There was an elephant in the room when Penn State trustees met Friday to hash out board reform.
And that, trustee Anthony Lubrano said, is a fear he claims some of his colleagues share: that nine alumni-elected seats have been taken over by the grass-roots Penn Staters for Responsible Stewardship to try to control the board.
Lubrano, who earned his seat through the alumni election, questioned whether that was the context behind a proposal put forth Friday to eliminate three of those spots on the board.
“... There are some here who think that the process has been co-opted by a grass-roots organization and that there is a concern, I think, that if somehow the alumni-elected trustees get ‘control of the board,’ that they will harm the institution,” Lubrano said.
The idea of tinkering with those alumni-elected seats led to the most contentious exchanges Friday at a 41/2-hour meeting that saw the board’s governance committee tackle a host of possible changes.
Proposal A, one of three on the table, recommended dropping three alumni-elected members and essentially replacing them with a faculty member, a student and a representative of the university’s alumni association.
Trustee Richard Dandrea, who voiced support for the proposal, called it a “data-driven decision that makes sense in terms of the fair and effective composition of the board.”
Dandrea cited a recent benchmarking study, undertaken by Penn State to help with the reform talks, that showed 33 of 36 peer universities included have no alumni-elected trustees. At the rest, the average percentage of alumni-elected members on boards is less than 2 percent. At Penn State, it’s 30 percent.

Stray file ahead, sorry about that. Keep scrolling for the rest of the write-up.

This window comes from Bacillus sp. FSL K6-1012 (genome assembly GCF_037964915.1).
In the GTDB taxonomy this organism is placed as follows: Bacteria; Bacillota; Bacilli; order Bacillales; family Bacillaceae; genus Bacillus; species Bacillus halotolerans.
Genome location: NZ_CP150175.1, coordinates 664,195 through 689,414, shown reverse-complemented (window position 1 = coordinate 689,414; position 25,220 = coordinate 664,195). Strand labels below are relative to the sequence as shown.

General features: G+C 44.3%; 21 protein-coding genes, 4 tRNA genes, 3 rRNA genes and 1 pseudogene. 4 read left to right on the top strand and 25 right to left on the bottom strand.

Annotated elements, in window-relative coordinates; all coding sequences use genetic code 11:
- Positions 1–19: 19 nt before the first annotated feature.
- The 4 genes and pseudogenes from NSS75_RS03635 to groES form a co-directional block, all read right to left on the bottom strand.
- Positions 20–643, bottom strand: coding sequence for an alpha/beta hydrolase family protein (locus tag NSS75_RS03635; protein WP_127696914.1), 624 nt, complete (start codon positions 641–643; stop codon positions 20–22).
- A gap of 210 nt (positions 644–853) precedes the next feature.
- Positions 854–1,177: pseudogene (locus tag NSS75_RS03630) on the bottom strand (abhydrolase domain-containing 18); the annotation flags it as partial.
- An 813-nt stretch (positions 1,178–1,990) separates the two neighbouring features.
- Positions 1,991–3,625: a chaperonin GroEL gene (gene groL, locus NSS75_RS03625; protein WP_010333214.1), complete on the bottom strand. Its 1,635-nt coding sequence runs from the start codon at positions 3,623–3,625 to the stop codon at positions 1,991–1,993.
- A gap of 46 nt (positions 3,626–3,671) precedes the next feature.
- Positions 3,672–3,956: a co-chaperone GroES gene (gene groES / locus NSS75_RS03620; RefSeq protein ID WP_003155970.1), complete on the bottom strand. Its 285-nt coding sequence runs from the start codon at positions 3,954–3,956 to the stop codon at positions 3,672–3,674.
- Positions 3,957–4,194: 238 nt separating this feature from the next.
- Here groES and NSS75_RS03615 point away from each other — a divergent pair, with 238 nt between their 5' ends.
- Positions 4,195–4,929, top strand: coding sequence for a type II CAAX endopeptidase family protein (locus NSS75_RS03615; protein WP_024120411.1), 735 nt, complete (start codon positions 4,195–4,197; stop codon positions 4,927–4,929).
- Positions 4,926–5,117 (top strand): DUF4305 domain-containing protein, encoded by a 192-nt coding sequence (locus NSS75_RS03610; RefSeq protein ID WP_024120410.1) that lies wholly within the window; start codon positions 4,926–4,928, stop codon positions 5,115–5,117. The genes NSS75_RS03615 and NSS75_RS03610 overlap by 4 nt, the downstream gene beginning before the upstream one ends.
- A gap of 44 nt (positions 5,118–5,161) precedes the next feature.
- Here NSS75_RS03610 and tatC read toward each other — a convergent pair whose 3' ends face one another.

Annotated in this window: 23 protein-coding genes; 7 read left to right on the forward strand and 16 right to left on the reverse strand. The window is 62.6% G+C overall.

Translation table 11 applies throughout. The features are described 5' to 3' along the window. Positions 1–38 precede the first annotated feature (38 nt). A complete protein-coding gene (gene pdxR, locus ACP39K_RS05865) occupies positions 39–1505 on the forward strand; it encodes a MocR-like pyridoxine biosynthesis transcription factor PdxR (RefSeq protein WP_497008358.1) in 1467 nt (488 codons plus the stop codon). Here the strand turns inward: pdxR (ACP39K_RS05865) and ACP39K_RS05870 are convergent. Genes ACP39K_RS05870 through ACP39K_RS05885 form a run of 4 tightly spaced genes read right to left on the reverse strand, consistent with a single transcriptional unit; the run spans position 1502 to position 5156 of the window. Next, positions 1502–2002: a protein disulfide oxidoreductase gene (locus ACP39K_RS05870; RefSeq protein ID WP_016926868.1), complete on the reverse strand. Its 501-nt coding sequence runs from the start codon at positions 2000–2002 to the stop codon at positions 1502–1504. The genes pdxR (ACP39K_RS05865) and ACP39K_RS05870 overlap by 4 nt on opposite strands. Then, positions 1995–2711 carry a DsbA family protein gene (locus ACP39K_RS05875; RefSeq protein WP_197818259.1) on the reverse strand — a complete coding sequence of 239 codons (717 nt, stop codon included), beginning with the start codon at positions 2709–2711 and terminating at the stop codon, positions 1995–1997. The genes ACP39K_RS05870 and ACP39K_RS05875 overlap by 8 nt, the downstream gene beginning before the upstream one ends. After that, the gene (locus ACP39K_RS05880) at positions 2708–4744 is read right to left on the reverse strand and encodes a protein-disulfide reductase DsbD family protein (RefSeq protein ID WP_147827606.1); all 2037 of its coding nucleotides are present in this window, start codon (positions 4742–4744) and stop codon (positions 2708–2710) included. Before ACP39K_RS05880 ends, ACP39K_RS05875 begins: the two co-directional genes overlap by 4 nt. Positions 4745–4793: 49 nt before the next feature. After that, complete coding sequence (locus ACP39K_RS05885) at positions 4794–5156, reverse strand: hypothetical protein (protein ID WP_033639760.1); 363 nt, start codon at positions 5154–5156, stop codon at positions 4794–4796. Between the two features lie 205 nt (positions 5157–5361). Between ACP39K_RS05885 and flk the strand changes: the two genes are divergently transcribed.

On top of that, he said, is the fact that less than 5 percent of alumni voted in the election last year, and the number has been even lower in recent years.
“This is a reasonable — a well-reasoned, because of this data — and moderate proposal,” Dandrea said.
Still, not everyone at the meeting agreed.
“I am just extremely skeptical of the motivation behind this,” said Barbara Doran, another alumni-elected trustee.
The proposal, which was first floated last month at a board meeting, also has resulted in criticism from alumni.
Dandrea said accusations that the move is an attack on the election process or the alumni-elected trustees are a mischaracterization of the proposal.
“It is not draconian,” he said. “It is not radical. It is a moderate change to the composition of the board. I don’t think the reaction should be shrill or hyperbolic.”
Lubrano rejected the argument, saying that having a higher percentage of alumni-elected seats is still proportional because there are 600,000 alumni and 90,000 students.
“Fair does not mean equal,” Lubrano said.
He said that the alumni election process is the most open one on the board, alluding to a recent controversy over how agricultural societies elected their members on the board.
Dandrea also praised the process, and said it’s out of respect for the election that he doesn’t push for the reduction of more of the seats. He said dropping the number to one or two would be more consistent with peer institutions.
Lubrano said he sees the move as an attempt to exert control over the panel.
“What it looks to me like, and to others in the community, is this is about power,” he said. “This is about control. This is about the concern that if we don’t do this, there might be a change in the governor’s mansion and we might ‘lose control.’ ”